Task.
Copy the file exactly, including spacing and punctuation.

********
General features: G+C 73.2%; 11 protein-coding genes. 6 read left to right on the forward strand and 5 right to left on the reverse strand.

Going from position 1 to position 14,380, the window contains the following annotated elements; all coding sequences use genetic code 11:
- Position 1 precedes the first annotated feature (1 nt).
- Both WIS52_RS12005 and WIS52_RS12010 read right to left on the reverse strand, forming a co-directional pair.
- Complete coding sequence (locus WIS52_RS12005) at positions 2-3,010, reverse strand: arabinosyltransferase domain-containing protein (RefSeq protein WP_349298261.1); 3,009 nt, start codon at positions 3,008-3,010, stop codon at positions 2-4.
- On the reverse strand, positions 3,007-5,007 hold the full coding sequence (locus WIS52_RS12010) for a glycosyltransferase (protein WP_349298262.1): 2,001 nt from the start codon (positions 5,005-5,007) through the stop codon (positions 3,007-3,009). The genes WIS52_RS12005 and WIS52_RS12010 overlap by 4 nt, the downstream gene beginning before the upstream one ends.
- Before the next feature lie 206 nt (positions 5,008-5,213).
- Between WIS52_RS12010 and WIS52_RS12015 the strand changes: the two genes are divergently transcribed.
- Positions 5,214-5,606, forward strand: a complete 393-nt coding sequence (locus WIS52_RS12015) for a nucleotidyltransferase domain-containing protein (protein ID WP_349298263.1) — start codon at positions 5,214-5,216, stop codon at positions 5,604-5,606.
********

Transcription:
General features: G+C 73.2%; 11 protein-coding genes. 6 read left to right on the forward strand and 5 right to left on the reverse strand.

Going from position 1 to position 14,380, the window contains the following annotated elements; all coding sequences use genetic code 11:
- Position 1 precedes the first annotated feature (1 nt).
- Both WIS52_RS12005 and WIS52_RS12010 read right to left on the reverse strand, forming a co-directional pair.
- Complete coding sequence (locus WIS52_RS12005) at positions 2-3,010, reverse strand: arabinosyltransferase domain-containing protein (RefSeq protein WP_349298261.1); 3,009 nt, start codon at positions 3,008-3,010, stop codon at positions 2-4.
- On the reverse strand, positions 3,007-5,007 hold the full coding sequence (locus WIS52_RS12010) for a glycosyltransferase (protein WP_349298262.1): 2,001 nt from the start codon (positions 5,005-5,007) through the stop codon (positions 3,007-3,009). The genes WIS52_RS12005 and WIS52_RS12010 overlap by 4 nt, the downstream gene beginning before the upstream one ends.
- Before the next feature lie 206 nt (positions 5,008-5,213).
- Between WIS52_RS12010 and WIS52_RS12015 the strand changes: the two genes are divergently transcribed.
- Positions 5,214-5,606, forward strand: a complete 393-nt coding sequence (locus WIS52_RS12015) for a nucleotidyltransferase domain-containing protein (protein ID WP_349298263.1) — start codon at positions 5,214-5,216, stop codon at positions 5,604-5,606.